“I suppose I’m beautiful enough,” she murmured.
She looked at the heart-shaped face, the green eyes. She had a small mouth, pale skin and her brown hair framed everything. She let the water ripple and break the reflection. She looked away sadly.
Why was everything so hard? In all her twenty years, Sophia had never felt – or hardly recalled feeling – as though she was good enough. Her mother was always telling her she was too swift, too loud, too exuberant. She wasn’t a restrained, polite lady. She was a scallywag.
She sniffed. She wished she could be more like society expected her to be. She was the daughter of an earl, and she knew that she had certain duties. If only she could fulfil those duties!
She must be accomplished, quiet and calm.
She wished she could be those things, and longed to be able to somehow train herself to be so. But her own nature was so completely unlike that! Her own nature was bubbly and fun.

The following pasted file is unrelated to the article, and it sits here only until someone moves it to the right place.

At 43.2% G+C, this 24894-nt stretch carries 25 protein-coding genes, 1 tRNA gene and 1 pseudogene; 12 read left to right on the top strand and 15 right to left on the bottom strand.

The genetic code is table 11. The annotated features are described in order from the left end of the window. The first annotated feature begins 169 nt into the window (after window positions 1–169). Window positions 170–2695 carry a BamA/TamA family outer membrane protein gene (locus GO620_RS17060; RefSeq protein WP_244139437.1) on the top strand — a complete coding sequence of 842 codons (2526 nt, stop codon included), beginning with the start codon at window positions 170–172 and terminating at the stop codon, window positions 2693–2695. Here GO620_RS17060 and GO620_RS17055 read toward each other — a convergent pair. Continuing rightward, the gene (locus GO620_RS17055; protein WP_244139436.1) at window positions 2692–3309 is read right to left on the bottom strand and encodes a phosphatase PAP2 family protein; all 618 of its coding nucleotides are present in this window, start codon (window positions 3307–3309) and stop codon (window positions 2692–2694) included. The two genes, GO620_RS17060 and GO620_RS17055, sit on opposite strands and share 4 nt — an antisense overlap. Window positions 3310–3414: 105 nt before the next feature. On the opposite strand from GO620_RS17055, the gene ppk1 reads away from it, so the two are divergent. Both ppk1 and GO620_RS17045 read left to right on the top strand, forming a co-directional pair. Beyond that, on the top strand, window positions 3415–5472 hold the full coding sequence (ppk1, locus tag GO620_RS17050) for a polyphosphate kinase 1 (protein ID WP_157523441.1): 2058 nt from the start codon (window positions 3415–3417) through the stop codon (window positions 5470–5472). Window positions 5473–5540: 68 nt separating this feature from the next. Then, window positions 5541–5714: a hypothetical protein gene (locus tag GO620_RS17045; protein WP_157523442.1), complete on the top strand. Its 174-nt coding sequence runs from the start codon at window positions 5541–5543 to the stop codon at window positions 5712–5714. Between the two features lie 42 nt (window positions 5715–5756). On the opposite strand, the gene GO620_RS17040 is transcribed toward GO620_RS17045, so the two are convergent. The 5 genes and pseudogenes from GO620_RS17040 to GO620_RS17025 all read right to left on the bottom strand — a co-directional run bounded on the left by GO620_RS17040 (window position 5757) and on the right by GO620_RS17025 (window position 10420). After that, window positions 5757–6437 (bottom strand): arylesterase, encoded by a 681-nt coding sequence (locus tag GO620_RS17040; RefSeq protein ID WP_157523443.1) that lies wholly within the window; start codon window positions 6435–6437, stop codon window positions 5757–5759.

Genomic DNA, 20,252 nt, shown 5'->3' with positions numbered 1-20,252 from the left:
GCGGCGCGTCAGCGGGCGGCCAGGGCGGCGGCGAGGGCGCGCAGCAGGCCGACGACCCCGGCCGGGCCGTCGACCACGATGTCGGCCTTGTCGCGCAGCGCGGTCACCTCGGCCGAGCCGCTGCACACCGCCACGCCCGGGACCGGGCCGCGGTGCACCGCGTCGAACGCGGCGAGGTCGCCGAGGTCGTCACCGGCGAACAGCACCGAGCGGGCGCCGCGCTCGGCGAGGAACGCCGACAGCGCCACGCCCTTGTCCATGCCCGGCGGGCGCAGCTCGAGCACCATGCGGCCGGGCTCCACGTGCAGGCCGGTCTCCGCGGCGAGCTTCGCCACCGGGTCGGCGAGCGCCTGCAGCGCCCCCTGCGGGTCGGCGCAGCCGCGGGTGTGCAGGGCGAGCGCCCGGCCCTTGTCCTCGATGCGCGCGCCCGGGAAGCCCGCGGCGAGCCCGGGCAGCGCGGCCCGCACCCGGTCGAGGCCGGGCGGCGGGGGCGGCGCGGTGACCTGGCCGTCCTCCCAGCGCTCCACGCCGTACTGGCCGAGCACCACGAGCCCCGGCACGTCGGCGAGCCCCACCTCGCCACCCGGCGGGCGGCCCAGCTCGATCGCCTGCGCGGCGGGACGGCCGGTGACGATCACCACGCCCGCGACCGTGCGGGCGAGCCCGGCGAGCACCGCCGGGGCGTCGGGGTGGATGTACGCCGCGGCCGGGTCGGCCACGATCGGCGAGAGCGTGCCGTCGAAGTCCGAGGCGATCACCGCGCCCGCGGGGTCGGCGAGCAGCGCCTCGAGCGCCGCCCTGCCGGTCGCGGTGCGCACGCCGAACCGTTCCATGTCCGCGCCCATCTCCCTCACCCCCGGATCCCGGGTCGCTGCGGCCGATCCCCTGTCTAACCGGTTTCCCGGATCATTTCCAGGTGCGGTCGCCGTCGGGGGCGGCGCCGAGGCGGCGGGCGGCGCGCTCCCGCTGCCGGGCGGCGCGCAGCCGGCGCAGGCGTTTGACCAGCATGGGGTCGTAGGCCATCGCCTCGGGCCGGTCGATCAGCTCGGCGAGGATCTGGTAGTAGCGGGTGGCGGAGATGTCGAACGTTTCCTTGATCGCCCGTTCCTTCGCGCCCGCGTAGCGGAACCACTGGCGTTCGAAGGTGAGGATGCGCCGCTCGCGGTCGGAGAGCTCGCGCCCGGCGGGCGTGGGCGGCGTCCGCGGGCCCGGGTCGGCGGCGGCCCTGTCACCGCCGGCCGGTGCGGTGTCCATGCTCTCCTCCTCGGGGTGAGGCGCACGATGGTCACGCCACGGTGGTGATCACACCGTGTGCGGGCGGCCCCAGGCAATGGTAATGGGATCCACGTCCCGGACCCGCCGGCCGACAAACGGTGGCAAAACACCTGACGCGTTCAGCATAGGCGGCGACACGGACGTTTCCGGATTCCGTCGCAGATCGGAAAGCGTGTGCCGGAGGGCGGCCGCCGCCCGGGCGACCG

She felt more tears run down her cheeks and wished she could hide in the cool peace of the garden. Her father understood her but, since his return, he had been quiet and stayed upstairs. He’d been back for almost a week, and she’d hardly seen him.
“Mayhap he will talk to me later,” she thought. She sniffed, reaching into the pocket at her waist for a handkerchief. She dabbed her eyes and wiped her nose. Then she tucked the handkerchief away. It made her recall she had sewing to do and she stood, longing to stay a little longer.
“I must do my duty.”
Sewing, reading and drawing. She had to do a little every day. Art she did once a week under the guidance of Mrs. Oldham, who came once a week to teach her oil-paints. And of course, she had to dance and master a musical instrument of some kind.
All because she would be required to seem accomplished.
It seemed so unfair! What sort of a life was it, to have no ambitions of your own? Sophia shook her head at herself. If she could have done anything, she thought, she would have liked to adventure, like her father. He went to the east so often! Sophia had lost count of the times he’d seen India, and he’d been as far as Singapore! She could barely imagine it.
“Sophia!” her mother said as she went into the hallway, stopping to re-style her hair.